Anyway, I would object to being reduced in a marriage to my efficiency in cleaning. Ok, if the place is a tip, that's one thing, but if you are cleaning every day the usual chores, cooking, tidying up, plus doing at least one/two more days a week, that's really enough. I don't like the tone of this criticism. I would be very annoyed if my husband was that interested in my cleaning prowess, he's not all that when it comes to housework and neither am I as it is simply not that interesting.

BIWI Wed 07-Aug-13 16:53:28

It sounds like you're whining a bit now, OP! What about the questions I asked you?

HopeClearwater Wed 07-Aug-13 16:56:13

I still don't think OP has given enough information for people to help her. Would still like to know what it is that her DH and she are having to do at weekends.
Plus, it's no good people saying, 'Well, I'd be able to do it in that time' or 'I wouldn't be able to do it in that time'. What matters is what the OP herself is able to do. Which is why I asked the question about what her (or her DH's) standards are.

squoosh Wed 07-Aug-13 17:03:16

Exactly, all these super cleaners showing off how much they can get done and how quickly doesn't really add anything. The problem is the different attitudes the OP and her DH have towards housekeeping.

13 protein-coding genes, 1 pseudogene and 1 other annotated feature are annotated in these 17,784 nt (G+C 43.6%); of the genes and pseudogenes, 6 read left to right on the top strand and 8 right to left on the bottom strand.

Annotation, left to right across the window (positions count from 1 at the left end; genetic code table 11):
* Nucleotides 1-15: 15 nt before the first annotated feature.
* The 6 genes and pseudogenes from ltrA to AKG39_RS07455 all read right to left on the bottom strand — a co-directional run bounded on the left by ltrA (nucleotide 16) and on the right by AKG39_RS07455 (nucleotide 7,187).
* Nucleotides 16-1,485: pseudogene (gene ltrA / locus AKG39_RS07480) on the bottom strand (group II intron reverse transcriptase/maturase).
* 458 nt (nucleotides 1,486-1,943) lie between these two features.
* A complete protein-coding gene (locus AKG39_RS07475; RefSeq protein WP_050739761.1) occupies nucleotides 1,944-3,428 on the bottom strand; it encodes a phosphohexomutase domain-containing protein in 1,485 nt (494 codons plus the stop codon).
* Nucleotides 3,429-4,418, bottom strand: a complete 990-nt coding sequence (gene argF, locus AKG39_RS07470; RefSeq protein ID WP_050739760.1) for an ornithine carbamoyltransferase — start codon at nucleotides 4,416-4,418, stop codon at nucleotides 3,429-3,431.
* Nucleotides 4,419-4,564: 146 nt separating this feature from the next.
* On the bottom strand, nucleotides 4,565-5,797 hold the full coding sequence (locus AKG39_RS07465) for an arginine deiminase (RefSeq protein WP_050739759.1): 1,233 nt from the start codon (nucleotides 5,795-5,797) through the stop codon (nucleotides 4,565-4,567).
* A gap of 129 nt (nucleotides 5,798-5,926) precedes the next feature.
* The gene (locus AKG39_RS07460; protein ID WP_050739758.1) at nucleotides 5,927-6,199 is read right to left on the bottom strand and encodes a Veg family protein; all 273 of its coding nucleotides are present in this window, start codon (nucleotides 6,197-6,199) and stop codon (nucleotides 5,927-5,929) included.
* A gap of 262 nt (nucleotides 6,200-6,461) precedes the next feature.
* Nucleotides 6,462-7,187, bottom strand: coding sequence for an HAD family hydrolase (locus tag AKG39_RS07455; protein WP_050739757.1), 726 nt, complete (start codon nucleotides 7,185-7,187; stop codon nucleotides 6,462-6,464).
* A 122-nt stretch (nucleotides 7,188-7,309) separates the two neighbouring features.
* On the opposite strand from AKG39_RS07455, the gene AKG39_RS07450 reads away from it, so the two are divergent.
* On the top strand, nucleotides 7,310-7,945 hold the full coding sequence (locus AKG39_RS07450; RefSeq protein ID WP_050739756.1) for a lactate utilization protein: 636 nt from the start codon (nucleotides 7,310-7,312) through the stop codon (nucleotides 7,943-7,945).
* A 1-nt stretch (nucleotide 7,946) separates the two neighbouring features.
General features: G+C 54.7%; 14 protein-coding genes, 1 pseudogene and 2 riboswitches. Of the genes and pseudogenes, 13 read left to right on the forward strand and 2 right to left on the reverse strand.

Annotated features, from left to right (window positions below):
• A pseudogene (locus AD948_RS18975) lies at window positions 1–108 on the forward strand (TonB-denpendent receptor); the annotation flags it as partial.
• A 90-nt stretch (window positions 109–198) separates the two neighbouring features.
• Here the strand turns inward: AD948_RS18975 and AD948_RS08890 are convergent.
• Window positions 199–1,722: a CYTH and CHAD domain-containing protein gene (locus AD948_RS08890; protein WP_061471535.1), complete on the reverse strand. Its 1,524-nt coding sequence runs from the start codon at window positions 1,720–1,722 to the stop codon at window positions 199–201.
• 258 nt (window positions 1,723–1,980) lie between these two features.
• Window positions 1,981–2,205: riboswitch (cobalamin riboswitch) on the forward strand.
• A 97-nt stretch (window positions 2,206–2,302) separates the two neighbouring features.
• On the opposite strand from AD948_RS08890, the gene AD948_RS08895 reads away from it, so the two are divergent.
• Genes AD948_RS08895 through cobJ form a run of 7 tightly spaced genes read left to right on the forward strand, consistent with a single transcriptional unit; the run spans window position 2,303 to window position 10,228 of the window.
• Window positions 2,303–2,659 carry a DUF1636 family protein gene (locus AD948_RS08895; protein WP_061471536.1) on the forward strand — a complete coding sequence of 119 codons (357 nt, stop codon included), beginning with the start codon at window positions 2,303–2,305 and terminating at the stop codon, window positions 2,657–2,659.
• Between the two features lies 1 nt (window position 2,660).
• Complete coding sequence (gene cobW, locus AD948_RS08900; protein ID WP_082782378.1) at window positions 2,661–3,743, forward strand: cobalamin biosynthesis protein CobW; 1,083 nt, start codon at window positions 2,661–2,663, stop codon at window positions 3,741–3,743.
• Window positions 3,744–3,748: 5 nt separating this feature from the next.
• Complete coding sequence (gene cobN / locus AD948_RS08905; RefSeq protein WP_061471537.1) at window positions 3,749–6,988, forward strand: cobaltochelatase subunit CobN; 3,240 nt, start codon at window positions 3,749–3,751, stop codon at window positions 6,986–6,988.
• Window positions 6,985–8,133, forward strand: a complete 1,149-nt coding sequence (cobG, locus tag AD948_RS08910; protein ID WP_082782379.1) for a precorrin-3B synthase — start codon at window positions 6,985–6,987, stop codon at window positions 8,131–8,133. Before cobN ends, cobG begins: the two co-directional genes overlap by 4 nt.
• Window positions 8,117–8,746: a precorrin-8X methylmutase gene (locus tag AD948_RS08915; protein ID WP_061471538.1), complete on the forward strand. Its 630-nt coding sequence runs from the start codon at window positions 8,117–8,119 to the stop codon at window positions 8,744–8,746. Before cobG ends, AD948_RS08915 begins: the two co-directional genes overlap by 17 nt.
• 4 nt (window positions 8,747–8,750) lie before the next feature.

Are his standards impossibly high or are hers too low?

printmeanicephoto Wed 07-Aug-13 17:03:54


1. Went part-time when DC1 was born because I wanted to spend time with him - DC1 is now 9 and DC2 is 6 - I am still p/t - but work more hrs now than I used to when DC1 was little.

2. We didn't really agree anything - the expectation was just that I would do as much as poss.

3 & 4. I would like to do some exercise on those 2 days off but feel I will manage less housework if I do so I don't. I occasionally have a coffee with a friend but would like to do that more.

MrsKoala Wed 07-Aug-13 17:07:20

Could you get a cleaner?

Could you make your house more efficient? (ie better storage? My old house was always a mess because we had too much stuff and no storage or potential for storage)

printmeanicephoto Wed 07-Aug-13 17:08:51

In answer: my standards are probably fairly normal - (am comparing the state of my house to my friends' houses) although am probably a bit slack in the week with paperwork filing, washing and clutter - esp on the days I work!)

Whothefuckfarted Wed 07-Aug-13 17:11:01

I can't get everything done that needs to be done during the week and I DON'T WORK, so well done you. Here's a wine